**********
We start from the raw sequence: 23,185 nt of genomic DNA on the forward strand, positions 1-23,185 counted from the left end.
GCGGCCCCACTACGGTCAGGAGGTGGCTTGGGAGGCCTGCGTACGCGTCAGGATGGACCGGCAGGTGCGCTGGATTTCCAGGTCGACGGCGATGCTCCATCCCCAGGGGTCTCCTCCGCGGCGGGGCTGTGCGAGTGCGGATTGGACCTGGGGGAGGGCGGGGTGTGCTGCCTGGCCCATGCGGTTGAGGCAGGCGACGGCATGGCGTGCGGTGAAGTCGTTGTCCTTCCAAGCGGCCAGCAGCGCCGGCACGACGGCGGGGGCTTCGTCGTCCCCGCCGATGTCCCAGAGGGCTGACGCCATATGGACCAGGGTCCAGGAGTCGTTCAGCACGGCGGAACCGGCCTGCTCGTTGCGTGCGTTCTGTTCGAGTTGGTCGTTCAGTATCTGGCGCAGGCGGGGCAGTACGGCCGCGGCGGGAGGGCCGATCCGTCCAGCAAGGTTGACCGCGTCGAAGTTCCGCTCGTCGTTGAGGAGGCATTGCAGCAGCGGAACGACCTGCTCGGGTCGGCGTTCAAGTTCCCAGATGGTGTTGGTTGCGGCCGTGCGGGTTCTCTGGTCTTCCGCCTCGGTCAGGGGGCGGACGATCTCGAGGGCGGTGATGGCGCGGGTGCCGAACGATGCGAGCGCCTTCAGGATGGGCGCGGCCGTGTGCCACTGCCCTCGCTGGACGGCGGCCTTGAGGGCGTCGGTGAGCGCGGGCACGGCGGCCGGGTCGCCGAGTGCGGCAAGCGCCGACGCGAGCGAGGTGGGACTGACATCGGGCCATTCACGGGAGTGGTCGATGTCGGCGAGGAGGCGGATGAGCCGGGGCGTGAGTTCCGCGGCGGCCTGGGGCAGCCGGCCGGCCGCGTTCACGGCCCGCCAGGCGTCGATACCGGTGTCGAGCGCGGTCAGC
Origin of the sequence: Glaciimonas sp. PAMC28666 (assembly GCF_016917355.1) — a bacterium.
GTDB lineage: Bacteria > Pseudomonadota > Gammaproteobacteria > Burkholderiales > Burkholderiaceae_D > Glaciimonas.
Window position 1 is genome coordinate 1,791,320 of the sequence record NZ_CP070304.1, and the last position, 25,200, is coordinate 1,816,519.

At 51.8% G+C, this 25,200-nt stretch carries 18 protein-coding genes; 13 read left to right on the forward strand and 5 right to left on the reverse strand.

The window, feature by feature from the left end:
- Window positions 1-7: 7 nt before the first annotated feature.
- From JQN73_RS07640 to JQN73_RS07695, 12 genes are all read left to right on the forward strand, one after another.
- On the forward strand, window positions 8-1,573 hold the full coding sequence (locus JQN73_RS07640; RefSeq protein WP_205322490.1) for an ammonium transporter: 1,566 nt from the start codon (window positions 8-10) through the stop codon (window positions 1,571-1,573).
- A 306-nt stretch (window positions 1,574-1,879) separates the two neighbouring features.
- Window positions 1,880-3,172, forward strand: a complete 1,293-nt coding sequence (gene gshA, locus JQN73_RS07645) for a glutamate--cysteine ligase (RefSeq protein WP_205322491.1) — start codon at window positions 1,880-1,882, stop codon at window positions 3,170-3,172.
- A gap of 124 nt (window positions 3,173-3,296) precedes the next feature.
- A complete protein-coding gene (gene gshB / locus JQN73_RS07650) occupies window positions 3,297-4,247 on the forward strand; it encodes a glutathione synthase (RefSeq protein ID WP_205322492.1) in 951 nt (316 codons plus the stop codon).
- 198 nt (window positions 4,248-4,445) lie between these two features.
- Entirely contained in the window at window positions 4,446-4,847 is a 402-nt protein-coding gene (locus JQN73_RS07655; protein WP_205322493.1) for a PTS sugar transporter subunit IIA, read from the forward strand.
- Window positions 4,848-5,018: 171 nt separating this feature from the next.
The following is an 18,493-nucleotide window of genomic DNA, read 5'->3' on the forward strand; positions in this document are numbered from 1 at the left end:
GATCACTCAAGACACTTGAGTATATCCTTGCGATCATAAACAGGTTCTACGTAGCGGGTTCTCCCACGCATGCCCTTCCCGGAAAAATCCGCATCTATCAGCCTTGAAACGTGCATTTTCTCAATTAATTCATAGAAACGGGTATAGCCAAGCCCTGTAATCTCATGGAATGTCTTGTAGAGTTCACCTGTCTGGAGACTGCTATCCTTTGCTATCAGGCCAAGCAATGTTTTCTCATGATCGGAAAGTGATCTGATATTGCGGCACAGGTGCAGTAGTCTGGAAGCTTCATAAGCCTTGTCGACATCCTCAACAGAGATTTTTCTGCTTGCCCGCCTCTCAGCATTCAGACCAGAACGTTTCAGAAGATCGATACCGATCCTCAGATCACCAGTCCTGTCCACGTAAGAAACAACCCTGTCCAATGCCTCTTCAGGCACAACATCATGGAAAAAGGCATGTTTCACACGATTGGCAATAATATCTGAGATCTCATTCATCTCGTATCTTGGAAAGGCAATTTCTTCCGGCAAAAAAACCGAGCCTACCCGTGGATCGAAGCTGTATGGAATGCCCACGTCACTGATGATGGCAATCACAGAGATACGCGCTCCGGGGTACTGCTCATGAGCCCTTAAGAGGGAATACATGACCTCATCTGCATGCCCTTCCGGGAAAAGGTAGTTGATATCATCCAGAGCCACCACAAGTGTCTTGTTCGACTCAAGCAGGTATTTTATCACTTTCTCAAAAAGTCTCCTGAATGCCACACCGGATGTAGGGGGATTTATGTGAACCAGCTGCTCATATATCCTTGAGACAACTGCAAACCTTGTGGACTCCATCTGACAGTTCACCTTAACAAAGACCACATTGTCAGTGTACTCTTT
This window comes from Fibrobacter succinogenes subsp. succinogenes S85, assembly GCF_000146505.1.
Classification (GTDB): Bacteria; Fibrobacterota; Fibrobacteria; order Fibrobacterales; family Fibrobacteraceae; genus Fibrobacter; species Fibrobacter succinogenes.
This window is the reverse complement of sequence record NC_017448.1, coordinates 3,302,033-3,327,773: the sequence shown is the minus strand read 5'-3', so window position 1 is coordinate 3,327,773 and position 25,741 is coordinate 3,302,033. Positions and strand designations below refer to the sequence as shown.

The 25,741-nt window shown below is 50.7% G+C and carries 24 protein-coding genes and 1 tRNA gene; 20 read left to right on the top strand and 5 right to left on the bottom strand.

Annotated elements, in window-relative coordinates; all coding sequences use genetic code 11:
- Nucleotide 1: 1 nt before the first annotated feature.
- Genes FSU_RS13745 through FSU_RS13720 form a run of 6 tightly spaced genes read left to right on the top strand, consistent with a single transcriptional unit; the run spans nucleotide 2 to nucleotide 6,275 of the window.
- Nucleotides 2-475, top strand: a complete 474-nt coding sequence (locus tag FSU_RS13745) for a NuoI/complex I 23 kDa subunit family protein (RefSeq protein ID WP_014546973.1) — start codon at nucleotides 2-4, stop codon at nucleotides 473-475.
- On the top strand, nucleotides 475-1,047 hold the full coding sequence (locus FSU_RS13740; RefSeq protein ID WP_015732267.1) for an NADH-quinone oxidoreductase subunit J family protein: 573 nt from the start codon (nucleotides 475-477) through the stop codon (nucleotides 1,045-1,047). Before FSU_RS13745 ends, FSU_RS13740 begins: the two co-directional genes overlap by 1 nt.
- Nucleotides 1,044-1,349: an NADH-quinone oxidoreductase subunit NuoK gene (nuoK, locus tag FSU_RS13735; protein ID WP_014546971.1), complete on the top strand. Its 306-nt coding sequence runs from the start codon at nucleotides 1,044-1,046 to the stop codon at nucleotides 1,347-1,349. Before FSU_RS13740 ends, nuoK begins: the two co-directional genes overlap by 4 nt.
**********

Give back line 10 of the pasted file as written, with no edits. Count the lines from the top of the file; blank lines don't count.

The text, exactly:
- On the forward strand, window positions 8-1,573 hold the full coding sequence (locus JQN73_RS07640; RefSeq protein WP_205322490.1) for an ammonium transporter: 1,566 nt from the start codon (window positions 8-10) through the stop codon (window positions 1,571-1,573).